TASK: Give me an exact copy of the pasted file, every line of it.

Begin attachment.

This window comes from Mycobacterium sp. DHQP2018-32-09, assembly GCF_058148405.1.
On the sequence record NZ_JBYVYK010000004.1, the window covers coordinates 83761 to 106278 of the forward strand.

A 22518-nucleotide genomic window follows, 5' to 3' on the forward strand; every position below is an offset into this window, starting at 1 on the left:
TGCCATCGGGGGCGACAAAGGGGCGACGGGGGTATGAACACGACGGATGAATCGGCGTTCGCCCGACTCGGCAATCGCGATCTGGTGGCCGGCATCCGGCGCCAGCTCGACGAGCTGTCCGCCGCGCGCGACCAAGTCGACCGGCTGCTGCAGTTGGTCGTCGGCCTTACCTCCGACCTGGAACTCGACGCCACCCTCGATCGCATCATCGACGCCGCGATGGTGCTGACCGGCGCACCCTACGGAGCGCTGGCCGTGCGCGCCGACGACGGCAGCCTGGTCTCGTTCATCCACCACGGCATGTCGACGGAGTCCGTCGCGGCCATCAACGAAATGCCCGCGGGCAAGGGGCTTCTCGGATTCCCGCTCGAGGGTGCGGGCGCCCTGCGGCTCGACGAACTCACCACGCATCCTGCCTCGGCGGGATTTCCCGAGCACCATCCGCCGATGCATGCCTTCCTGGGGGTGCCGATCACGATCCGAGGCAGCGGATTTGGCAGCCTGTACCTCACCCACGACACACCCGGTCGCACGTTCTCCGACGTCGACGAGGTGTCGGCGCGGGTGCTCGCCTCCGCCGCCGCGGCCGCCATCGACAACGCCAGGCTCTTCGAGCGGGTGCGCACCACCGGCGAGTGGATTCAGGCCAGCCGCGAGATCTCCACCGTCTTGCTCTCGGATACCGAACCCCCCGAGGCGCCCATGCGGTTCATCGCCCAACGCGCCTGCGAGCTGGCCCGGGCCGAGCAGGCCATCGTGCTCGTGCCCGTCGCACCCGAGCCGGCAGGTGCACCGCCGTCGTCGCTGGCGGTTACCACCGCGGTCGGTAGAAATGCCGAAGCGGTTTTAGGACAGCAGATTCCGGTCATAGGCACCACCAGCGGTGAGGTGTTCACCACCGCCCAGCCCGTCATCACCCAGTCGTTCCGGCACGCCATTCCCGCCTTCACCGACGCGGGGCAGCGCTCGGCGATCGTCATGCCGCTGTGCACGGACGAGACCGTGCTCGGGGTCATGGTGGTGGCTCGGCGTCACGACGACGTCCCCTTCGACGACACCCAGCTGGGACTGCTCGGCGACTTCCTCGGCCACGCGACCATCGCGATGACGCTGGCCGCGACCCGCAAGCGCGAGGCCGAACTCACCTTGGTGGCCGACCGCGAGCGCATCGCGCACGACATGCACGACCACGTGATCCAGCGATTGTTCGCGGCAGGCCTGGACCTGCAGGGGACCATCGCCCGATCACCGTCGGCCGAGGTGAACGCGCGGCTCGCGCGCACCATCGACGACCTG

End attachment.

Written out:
This window comes from Mycobacterium sp. DHQP2018-32-09, assembly GCF_058148405.1.
On the sequence record NZ_JBYVYK010000004.1, the window covers coordinates 83761 to 106278 of the forward strand.

A 22518-nucleotide genomic window follows, 5' to 3' on the forward strand; every position below is an offset into this window, starting at 1 on the left:
TGCCATCGGGGGCGACAAAGGGGCGACGGGGGTATGAACACGACGGATGAATCGGCGTTCGCCCGACTCGGCAATCGCGATCTGGTGGCCGGCATCCGGCGCCAGCTCGACGAGCTGTCCGCCGCGCGCGACCAAGTCGACCGGCTGCTGCAGTTGGTCGTCGGCCTTACCTCCGACCTGGAACTCGACGCCACCCTCGATCGCATCATCGACGCCGCGATGGTGCTGACCGGCGCACCCTACGGAGCGCTGGCCGTGCGCGCCGACGACGGCAGCCTGGTCTCGTTCATCCACCACGGCATGTCGACGGAGTCCGTCGCGGCCATCAACGAAATGCCCGCGGGCAAGGGGCTTCTCGGATTCCCGCTCGAGGGTGCGGGCGCCCTGCGGCTCGACGAACTCACCACGCATCCTGCCTCGGCGGGATTTCCCGAGCACCATCCGCCGATGCATGCCTTCCTGGGGGTGCCGATCACGATCCGAGGCAGCGGATTTGGCAGCCTGTACCTCACCCACGACACACCCGGTCGCACGTTCTCCGACGTCGACGAGGTGTCGGCGCGGGTGCTCGCCTCCGCCGCCGCGGCCGCCATCGACAACGCCAGGCTCTTCGAGCGGGTGCGCACCACCGGCGAGTGGATTCAGGCCAGCCGCGAGATCTCCACCGTCTTGCTCTCGGATACCGAACCCCCCGAGGCGCCCATGCGGTTCATCGCCCAACGCGCCTGCGAGCTGGCCCGGGCCGAGCAGGCCATCGTGCTCGTGCCCGTCGCACCCGAGCCGGCAGGTGCACCGCCGTCGTCGCTGGCGGTTACCACCGCGGTCGGTAGAAATGCCGAAGCGGTTTTAGGACAGCAGATTCCGGTCATAGGCACCACCAGCGGTGAGGTGTTCACCACCGCCCAGCCCGTCATCACCCAGTCGTTCCGGCACGCCATTCCCGCCTTCACCGACGCGGGGCAGCGCTCGGCGATCGTCATGCCGCTGTGCACGGACGAGACCGTGCTCGGGGTCATGGTGGTGGCTCGGCGTCACGACGACGTCCCCTTCGACGACACCCAGCTGGGACTGCTCGGCGACTTCCTCGGCCACGCGACCATCGCGATGACGCTGGCCGCGACCCGCAAGCGCGAGGCCGAACTCACCTTGGTGGCCGACCGCGAGCGCATCGCGCACGACATGCACGACCACGTGATCCAGCGATTGTTCGCGGCAGGCCTGGACCTGCAGGGGACCATCGCCCGATCACCGTCGGCCGAGGTGAACGCGCGGCTCGCGCGCACCATCGACGACCTG